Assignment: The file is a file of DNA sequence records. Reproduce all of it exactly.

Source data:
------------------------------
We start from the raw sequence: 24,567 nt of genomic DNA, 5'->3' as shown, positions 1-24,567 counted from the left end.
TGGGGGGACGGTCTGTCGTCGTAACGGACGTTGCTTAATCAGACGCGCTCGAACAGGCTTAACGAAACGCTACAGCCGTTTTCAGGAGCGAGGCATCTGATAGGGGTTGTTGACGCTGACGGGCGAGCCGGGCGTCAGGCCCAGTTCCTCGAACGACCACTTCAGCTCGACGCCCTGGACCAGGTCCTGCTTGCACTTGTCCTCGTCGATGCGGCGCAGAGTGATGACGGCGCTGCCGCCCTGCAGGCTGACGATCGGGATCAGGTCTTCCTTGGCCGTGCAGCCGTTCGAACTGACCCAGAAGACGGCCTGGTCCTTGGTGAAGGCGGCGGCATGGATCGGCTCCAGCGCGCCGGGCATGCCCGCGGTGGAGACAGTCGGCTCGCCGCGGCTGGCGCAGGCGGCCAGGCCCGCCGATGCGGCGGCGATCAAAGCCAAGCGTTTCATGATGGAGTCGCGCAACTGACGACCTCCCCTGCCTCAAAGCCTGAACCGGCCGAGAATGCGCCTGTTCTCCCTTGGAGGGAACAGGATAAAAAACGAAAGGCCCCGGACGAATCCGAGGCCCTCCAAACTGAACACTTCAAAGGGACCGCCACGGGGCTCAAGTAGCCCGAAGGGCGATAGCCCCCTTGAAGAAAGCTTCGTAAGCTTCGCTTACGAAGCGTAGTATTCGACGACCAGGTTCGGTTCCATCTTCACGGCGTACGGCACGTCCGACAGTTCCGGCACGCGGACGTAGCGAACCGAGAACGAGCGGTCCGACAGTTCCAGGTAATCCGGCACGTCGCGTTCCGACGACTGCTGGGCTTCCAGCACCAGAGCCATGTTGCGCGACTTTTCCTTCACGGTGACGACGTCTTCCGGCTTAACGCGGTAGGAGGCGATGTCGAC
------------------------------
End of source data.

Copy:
We start from the raw sequence: 24,567 nt of genomic DNA, 5'->3' as shown, positions 1-24,567 counted from the left end.
TGGGGGGACGGTCTGTCGTCGTAACGGACGTTGCTTAATCAGACGCGCTCGAACAGGCTTAACGAAACGCTACAGCCGTTTTCAGGAGCGAGGCATCTGATAGGGGTTGTTGACGCTGACGGGCGAGCCGGGCGTCAGGCCCAGTTCCTCGAACGACCACTTCAGCTCGACGCCCTGGACCAGGTCCTGCTTGCACTTGTCCTCGTCGATGCGGCGCAGAGTGATGACGGCGCTGCCGCCCTGCAGGCTGACGATCGGGATCAGGTCTTCCTTGGCCGTGCAGCCGTTCGAACTGACCCAGAAGACGGCCTGGTCCTTGGTGAAGGCGGCGGCATGGATCGGCTCCAGCGCGCCGGGCATGCCCGCGGTGGAGACAGTCGGCTCGCCGCGGCTGGCGCAGGCGGCCAGGCCCGCCGATGCGGCGGCGATCAAAGCCAAGCGTTTCATGATGGAGTCGCGCAACTGACGACCTCCCCTGCCTCAAAGCCTGAACCGGCCGAGAATGCGCCTGTTCTCCCTTGGAGGGAACAGGATAAAAAACGAAAGGCCCCGGACGAATCCGAGGCCCTCCAAACTGAACACTTCAAAGGGACCGCCACGGGGCTCAAGTAGCCCGAAGGGCGATAGCCCCCTTGAAGAAAGCTTCGTAAGCTTCGCTTACGAAGCGTAGTATTCGACGACCAGGTTCGGTTCCATCTTCACGGCGTACGGCACGTCCGACAGTTCCGGCACGCGGACGTAGCGAACCGAGAACGAGCGGTCCGACAGTTCCAGGTAATCCGGCACGTCGCGTTCCGACGACTGCTGGGCTTCCAGCACCAGAGCCATGTTGCGCGACTTTTCCTTCACGGTGACGACGTCTTCCGGCTTAACGCGGTAGGAGGCGATGTCGAC